• Mauritius, ECU 10 million to Centrale Thermique de Belle-Vue Ltd. for the construction of a base-load power plant using coal and bagasse, to supply process steam and electricity to a sugar factory as well as electricity to the island's public network.
  • Mayotte, ECU 2 million from risk capital resources to Electricité de Mayotte for the construction of a new power station (Badamiers 2) next to the existing Badamiers thermal power station, together with the related transmission and supply networks.
  • Mozambique, ECU 57 million (of which ECU 19 million from risk capital) to MOZAL for the construction and operation of a 245 kt/y primary aluminium smelter on a greenfield site near Maputo. The project is based on imported raw materials and the output is destined for export, taking advantage of abundant low cost electric power resources in the region and Maputo's harbour facilities.
  • Namibia, ECU 2 million from risk capital resources to Reunion Mining Plc. for carrying out a feasibility study to establish the technical, financial and economic viability of the commercial development of the Skorpion zinc ore deposit in Southern Namibia.
  • Samoa, ECU 2 million from risk capital resources to the Development Bank of Western Samoa for supporting investment carried out by SMEs as well as productive infrastructure, either by on-lending or acquiring equity and quasi-equity participations.
  • Tanzania, ECU 14.8 million from risk capital resources, of which ECU 12.8 million to the United Republic of Tanzania for on-lending to the Directorates of Civil Aviation and of Aerodromes to contribute to the financing of the renewal of air navigation and communication facilities, power supply and fire fighting equipment at Dar-es-Salaam and Kilimanjaro Airports; and ECU 2 million to contribute to the financing of the Fedha Fund Limited, a private equity fund to provide risk capital to Tanzanian companies.
  • Trinidad & Tobago, ECU 10 million (of which ECU 2 million from risk capital resources) to Development Finance Ltd. for financing investments by SMEs in the industrial, agro-industrial, tourism, transport and communications sectors as well as revenue generating infrastructures. Risk capital funds are to be applied to the finance of equity or quasi-equity assistance.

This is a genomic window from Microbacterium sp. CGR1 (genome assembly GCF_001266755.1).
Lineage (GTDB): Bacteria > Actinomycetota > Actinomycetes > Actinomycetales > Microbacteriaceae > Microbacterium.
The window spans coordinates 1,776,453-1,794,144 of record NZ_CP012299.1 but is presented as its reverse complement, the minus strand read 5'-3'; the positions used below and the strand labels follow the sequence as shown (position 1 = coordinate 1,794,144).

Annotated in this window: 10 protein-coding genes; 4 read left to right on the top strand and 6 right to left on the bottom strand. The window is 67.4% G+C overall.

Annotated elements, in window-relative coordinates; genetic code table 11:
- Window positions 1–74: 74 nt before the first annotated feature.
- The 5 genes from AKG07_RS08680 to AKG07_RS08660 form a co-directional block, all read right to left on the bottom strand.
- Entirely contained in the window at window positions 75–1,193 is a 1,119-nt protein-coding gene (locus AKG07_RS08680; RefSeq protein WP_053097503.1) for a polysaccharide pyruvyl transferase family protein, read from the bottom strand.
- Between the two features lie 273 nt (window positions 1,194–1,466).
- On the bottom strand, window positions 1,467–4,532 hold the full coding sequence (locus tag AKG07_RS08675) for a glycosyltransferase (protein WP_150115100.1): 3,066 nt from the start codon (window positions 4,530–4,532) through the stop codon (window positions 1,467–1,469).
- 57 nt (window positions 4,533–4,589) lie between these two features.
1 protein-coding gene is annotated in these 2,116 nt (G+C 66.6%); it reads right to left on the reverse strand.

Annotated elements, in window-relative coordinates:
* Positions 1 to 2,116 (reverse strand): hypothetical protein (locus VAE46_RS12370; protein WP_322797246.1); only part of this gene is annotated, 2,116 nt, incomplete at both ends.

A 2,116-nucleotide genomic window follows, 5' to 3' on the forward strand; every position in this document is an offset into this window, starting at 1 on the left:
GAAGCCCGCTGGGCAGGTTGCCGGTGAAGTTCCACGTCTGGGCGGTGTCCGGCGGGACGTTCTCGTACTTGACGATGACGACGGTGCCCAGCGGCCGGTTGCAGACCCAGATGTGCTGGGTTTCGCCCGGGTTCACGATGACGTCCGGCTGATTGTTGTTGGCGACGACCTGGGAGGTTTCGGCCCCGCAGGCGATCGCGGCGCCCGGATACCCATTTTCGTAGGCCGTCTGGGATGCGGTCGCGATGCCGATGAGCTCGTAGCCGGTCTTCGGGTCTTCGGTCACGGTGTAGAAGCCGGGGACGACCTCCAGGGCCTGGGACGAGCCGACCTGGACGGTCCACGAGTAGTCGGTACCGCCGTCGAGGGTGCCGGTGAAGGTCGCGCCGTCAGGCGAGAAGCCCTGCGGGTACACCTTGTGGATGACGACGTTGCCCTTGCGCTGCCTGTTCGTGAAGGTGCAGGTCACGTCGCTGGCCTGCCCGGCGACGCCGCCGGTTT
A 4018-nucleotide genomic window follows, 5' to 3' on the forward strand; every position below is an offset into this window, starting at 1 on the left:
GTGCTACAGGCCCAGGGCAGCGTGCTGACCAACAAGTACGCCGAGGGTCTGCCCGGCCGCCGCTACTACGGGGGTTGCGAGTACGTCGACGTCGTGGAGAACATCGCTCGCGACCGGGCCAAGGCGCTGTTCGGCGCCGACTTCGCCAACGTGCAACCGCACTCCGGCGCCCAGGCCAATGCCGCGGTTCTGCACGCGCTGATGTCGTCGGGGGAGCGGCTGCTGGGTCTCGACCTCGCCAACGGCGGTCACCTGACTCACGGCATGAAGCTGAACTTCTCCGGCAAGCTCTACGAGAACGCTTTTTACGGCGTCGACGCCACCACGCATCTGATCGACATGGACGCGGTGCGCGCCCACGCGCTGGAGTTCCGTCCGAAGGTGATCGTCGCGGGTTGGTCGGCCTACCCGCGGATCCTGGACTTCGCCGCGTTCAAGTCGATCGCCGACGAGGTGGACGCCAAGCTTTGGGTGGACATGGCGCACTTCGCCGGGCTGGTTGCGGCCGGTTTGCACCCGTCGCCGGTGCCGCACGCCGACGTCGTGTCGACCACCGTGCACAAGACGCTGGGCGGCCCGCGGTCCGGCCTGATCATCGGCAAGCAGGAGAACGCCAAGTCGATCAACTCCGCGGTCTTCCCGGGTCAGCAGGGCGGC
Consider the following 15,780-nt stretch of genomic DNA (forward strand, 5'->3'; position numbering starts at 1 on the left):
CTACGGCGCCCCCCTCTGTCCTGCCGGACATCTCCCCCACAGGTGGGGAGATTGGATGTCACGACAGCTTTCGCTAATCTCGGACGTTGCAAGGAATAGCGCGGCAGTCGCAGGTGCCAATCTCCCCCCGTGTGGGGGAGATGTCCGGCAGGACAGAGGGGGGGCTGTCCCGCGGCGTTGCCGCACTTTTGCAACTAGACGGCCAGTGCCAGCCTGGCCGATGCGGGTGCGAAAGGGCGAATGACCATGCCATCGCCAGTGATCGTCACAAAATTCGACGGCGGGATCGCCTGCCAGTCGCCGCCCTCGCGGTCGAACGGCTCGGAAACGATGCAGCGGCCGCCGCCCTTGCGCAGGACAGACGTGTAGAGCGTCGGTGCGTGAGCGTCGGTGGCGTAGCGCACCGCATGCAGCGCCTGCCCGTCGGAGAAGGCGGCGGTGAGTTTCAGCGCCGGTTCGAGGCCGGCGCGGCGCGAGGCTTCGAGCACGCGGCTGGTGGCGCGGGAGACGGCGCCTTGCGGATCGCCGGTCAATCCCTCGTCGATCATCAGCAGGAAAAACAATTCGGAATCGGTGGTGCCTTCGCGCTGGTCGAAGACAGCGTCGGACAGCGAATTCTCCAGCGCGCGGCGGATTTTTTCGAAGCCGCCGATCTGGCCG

• Zambia, a total of ECU 32 million from risk capital resources to the Government of Zambia for on-lending to Zambia Electricity Supply Corporation Ltd. (ZESCO). ECU 16 million will contribute to finance the rehabilitation of the Victoria Falls hydro-electric power plant and an equal amount will be invested in the refurbishment of the Kariba North Bank hydro-electric power station.
  • Zimbabwe, ECU 3.2 million from risk capital resources to Maranatha Ferrochrome Company Limited (MFC) for the acquisition and erection of a high carbon ferrochrome smelter near Kadoma; the raw material will come from the country's vast chromite resources mined by mostly small-scale miners, and the output is destined for export. ECU 0.4 million is in the form of an indirect equity participation to strengthen the local shareholding in MFC.

The EIB, established in 1958 by the Treaty of Rome, finances capital investment projects which further the European Union (EU) policy objectives. It also participates in the implementation of the EU's co-operation policy towards third countries that have co-operation or association agreements with the Union. The Fourth Lomé Convention was concluded in 1989 for a period of 10 years and is accompanied by two Financial Protocols, spanning 1991-1995 and 1996-2000.

(1) The conversion rates used by the EIB for statistical purposes during the current quarter are those obtaining on 29.09.98 when 1 ECU =1.96 DEM, 6.59 FRF, 0.69 GBP, 0.79 IEP, 1.6783 USD.

(2) The European Development Fund (EDF) is constituted by contributions from EU Member States. The EIB manages under mandate part of the EDF, which it uses primarily for risk capital operations.